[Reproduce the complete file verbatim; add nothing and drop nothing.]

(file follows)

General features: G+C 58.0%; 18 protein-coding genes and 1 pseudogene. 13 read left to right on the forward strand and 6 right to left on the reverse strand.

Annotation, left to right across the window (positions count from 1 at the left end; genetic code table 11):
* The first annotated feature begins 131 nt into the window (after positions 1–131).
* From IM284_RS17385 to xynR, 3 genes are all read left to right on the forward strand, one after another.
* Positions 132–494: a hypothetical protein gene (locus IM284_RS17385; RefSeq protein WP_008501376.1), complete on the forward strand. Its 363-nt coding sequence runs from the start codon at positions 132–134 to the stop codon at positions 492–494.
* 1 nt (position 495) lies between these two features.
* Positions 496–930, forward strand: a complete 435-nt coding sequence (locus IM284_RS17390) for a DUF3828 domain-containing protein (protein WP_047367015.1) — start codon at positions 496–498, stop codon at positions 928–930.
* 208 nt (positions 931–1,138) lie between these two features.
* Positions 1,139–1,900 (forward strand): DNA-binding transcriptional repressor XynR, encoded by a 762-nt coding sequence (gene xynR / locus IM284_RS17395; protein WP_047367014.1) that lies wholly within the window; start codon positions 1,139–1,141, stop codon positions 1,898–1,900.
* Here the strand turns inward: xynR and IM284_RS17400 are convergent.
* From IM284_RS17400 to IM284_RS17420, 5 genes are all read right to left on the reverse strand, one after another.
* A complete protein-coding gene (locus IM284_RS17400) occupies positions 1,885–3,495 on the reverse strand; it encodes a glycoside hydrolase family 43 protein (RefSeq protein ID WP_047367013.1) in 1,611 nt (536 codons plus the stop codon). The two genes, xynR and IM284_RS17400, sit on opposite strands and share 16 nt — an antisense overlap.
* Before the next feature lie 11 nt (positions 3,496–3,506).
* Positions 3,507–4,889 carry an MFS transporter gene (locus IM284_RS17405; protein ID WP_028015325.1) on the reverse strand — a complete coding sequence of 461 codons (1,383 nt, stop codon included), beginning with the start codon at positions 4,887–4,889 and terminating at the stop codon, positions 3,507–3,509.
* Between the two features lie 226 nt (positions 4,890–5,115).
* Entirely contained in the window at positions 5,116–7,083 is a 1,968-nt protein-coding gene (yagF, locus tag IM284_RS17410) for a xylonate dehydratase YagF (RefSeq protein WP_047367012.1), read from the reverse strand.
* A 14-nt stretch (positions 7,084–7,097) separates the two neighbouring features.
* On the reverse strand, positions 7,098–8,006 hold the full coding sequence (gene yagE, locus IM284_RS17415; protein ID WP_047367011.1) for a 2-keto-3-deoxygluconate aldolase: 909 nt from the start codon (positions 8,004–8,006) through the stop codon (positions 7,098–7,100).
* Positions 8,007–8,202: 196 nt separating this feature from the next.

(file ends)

General features: G+C 58.0%; 18 protein-coding genes and 1 pseudogene. 13 read left to right on the forward strand and 6 right to left on the reverse strand.

Annotation, left to right across the window (positions count from 1 at the left end; genetic code table 11):
* The first annotated feature begins 131 nt into the window (after positions 1–131).
* From IM284_RS17385 to xynR, 3 genes are all read left to right on the forward strand, one after another.
* Positions 132–494: a hypothetical protein gene (locus IM284_RS17385; RefSeq protein WP_008501376.1), complete on the forward strand. Its 363-nt coding sequence runs from the start codon at positions 132–134 to the stop codon at positions 492–494.
* 1 nt (position 495) lies between these two features.
* Positions 496–930, forward strand: a complete 435-nt coding sequence (locus IM284_RS17390) for a DUF3828 domain-containing protein (protein WP_047367015.1) — start codon at positions 496–498, stop codon at positions 928–930.
* 208 nt (positions 931–1,138) lie between these two features.
* Positions 1,139–1,900 (forward strand): DNA-binding transcriptional repressor XynR, encoded by a 762-nt coding sequence (gene xynR / locus IM284_RS17395; protein WP_047367014.1) that lies wholly within the window; start codon positions 1,139–1,141, stop codon positions 1,898–1,900.
* Here the strand turns inward: xynR and IM284_RS17400 are convergent.
* From IM284_RS17400 to IM284_RS17420, 5 genes are all read right to left on the reverse strand, one after another.
* A complete protein-coding gene (locus IM284_RS17400) occupies positions 1,885–3,495 on the reverse strand; it encodes a glycoside hydrolase family 43 protein (RefSeq protein ID WP_047367013.1) in 1,611 nt (536 codons plus the stop codon). The two genes, xynR and IM284_RS17400, sit on opposite strands and share 16 nt — an antisense overlap.
* Before the next feature lie 11 nt (positions 3,496–3,506).
* Positions 3,507–4,889 carry an MFS transporter gene (locus IM284_RS17405; protein ID WP_028015325.1) on the reverse strand — a complete coding sequence of 461 codons (1,383 nt, stop codon included), beginning with the start codon at positions 4,887–4,889 and terminating at the stop codon, positions 3,507–3,509.
* Between the two features lie 226 nt (positions 4,890–5,115).
* Entirely contained in the window at positions 5,116–7,083 is a 1,968-nt protein-coding gene (yagF, locus tag IM284_RS17410) for a xylonate dehydratase YagF (RefSeq protein WP_047367012.1), read from the reverse strand.
* A 14-nt stretch (positions 7,084–7,097) separates the two neighbouring features.
* On the reverse strand, positions 7,098–8,006 hold the full coding sequence (gene yagE, locus IM284_RS17415; protein ID WP_047367011.1) for a 2-keto-3-deoxygluconate aldolase: 909 nt from the start codon (positions 8,004–8,006) through the stop codon (positions 7,098–7,100).
* Positions 8,007–8,202: 196 nt separating this feature from the next.